Re: Re: Sequential evaluation of lists

*To*: mathgroup at smc.vnet.net*Subject*: [mg53131] Re: [mg53088] Re: [mg53076] Sequential evaluation of lists*From*: yehuda ben-shimol <benshimo at bgu.ac.il>*Date*: Fri, 24 Dec 2004 05:59:31 -0500 (EST)*References*: <200412220953.EAA04525@smc.vnet.net> <200412231258.HAA21092@smc.vnet.net>*Sender*: owner-wri-mathgroup at wolfram.com

The evaluation order is an internal property of Mathematica's function. It has strong effect on their efficiency (memory management and the way internal data is stored). However, I think that partial control is available if you Reverse the input before evaluation, say func&/@Reverse[yourInputList] yehuda János wrote: >It would be nice to have all List manipulation functions have an option >Direction->Left or Direction->Right, just as Limit has +1 or -1. I even >would like functional programming functions like Map or Apply have this >option. Any seesaw type operation modeling would greatly benefit from >it and nature has many. > >János >On Dec 22, 2004, at 4:53 AM, Ray Koopman wrote: > > > > > >>When I first started using Mathematica (v2), one of the features that >>I found rather surprising is its sequential evaluation of lists, as in >> >>In[1]:= x = 0; {x++,x++,x++} >>Out[1]= {0,1,2} >> >>I had expected a warning that such code should be avoided because >>it presumed sequential evaluation, which could not be guaranteed, >>and a recommendation to treat list elements as being evaluated in >>parallel -- if not simultaneously then in no particular order. >>However, so far I have found no exception to sequential evaluation >>and no mention of it in any documentation. Have I missed something? >>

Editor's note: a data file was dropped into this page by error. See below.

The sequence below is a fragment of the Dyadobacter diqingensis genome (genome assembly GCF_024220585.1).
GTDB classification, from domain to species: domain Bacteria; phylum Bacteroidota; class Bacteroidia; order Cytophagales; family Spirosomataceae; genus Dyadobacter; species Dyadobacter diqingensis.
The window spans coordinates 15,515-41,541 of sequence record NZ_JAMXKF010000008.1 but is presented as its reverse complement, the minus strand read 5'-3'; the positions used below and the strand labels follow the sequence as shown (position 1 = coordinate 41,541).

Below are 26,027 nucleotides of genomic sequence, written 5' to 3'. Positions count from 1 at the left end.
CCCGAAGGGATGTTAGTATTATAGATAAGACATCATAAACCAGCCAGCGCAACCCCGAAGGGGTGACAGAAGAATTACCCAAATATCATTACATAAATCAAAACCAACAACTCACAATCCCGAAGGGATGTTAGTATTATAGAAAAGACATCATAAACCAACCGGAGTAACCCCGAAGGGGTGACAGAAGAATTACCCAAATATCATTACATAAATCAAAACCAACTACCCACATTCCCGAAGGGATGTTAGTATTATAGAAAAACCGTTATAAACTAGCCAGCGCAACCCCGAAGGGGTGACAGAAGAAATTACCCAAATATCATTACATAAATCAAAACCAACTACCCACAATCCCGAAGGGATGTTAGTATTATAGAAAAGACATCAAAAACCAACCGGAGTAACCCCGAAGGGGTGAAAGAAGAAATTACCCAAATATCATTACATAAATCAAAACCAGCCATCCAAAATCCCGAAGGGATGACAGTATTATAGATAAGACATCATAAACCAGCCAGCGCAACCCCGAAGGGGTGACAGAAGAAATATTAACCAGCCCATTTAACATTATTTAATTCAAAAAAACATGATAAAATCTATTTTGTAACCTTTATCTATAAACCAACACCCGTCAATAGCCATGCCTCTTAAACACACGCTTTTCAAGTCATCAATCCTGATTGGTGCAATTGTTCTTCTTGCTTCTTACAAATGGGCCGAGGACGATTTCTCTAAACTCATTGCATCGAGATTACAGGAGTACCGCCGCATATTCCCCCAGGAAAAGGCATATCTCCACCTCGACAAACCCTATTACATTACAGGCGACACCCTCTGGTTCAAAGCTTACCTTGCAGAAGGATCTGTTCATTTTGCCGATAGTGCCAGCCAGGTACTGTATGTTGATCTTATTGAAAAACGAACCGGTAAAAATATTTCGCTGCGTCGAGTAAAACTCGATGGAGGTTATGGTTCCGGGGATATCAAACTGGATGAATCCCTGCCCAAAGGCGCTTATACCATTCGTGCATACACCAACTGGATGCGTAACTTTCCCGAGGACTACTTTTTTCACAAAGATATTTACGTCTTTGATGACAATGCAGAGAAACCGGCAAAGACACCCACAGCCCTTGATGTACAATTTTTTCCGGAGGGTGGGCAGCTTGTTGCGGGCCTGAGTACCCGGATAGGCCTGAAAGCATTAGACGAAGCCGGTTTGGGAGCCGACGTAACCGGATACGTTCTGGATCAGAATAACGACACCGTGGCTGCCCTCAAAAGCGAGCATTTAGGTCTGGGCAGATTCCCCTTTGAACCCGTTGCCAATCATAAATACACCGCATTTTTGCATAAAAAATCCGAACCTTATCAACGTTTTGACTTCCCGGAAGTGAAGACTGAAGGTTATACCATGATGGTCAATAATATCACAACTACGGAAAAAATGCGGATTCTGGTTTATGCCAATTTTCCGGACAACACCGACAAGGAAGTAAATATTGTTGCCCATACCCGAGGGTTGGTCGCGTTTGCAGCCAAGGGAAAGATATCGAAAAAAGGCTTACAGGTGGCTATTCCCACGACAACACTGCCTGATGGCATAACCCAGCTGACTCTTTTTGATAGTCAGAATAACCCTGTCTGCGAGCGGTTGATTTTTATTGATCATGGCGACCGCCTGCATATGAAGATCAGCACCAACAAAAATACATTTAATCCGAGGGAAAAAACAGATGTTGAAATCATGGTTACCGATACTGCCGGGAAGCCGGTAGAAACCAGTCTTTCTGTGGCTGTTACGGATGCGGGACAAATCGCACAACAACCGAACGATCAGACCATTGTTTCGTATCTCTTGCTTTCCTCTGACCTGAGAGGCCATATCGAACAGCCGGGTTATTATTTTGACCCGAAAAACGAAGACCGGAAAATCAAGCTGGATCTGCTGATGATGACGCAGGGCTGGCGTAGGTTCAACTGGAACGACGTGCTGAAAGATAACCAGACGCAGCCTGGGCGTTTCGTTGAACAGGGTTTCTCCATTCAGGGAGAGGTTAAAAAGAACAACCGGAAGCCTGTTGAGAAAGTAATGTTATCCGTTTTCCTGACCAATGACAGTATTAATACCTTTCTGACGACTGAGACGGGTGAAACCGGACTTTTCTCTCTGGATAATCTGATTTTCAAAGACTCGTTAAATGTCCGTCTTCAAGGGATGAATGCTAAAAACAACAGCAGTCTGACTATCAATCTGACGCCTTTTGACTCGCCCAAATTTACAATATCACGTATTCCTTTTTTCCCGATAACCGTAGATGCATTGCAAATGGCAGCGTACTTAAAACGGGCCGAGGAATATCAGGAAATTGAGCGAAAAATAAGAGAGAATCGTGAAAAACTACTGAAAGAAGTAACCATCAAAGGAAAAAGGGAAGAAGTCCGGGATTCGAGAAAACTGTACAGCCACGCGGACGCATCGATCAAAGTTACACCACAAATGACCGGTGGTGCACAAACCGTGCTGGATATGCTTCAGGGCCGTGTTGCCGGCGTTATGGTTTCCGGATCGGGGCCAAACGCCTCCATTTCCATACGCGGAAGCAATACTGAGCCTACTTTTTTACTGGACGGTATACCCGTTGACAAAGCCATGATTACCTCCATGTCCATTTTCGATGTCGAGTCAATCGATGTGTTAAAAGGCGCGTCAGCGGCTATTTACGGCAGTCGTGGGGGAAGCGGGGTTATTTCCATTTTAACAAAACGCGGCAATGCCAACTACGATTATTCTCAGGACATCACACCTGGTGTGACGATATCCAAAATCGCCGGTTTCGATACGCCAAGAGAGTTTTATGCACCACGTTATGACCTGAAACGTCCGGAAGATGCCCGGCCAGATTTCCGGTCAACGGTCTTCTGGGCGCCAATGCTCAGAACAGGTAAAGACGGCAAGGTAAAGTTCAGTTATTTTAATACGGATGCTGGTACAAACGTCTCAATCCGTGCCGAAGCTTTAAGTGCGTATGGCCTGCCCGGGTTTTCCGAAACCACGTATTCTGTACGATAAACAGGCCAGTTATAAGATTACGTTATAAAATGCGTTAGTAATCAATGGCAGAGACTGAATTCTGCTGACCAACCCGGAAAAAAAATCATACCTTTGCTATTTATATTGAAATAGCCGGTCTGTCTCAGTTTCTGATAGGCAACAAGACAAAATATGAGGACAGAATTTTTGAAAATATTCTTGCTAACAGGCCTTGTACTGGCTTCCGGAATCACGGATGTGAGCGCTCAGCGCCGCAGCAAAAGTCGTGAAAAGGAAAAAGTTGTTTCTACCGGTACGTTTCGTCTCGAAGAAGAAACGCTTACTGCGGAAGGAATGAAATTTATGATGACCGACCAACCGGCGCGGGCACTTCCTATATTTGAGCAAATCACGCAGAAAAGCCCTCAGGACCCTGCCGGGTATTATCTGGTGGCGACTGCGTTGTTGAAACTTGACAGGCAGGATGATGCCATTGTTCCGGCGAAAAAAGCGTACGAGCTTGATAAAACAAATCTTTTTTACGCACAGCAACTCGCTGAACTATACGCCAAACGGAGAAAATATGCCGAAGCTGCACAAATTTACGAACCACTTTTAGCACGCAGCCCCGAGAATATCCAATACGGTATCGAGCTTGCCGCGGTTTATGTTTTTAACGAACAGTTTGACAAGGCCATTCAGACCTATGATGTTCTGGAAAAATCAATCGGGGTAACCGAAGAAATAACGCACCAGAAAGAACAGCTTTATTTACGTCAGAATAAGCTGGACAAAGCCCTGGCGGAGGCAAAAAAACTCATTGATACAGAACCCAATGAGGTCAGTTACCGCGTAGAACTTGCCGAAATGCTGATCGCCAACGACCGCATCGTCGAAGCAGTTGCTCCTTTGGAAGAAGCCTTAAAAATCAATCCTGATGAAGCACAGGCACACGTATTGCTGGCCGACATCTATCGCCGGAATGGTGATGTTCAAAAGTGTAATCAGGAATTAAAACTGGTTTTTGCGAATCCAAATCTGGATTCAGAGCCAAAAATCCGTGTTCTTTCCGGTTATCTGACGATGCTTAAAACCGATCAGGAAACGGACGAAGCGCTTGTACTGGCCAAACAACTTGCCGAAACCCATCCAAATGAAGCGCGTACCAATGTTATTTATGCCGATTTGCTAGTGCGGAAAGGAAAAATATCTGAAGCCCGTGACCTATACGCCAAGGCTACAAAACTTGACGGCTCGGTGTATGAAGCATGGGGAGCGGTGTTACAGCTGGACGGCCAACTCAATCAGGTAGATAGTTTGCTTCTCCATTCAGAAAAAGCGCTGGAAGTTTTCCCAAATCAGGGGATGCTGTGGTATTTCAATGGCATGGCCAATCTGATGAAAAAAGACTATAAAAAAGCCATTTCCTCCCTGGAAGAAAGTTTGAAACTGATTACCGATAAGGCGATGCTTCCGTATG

**References**:**Sequential evaluation of lists***From:*"Ray Koopman" <koopman@sfu.ca>

**Re: Sequential evaluation of lists***From:*János <janos.lobb@yale.edu>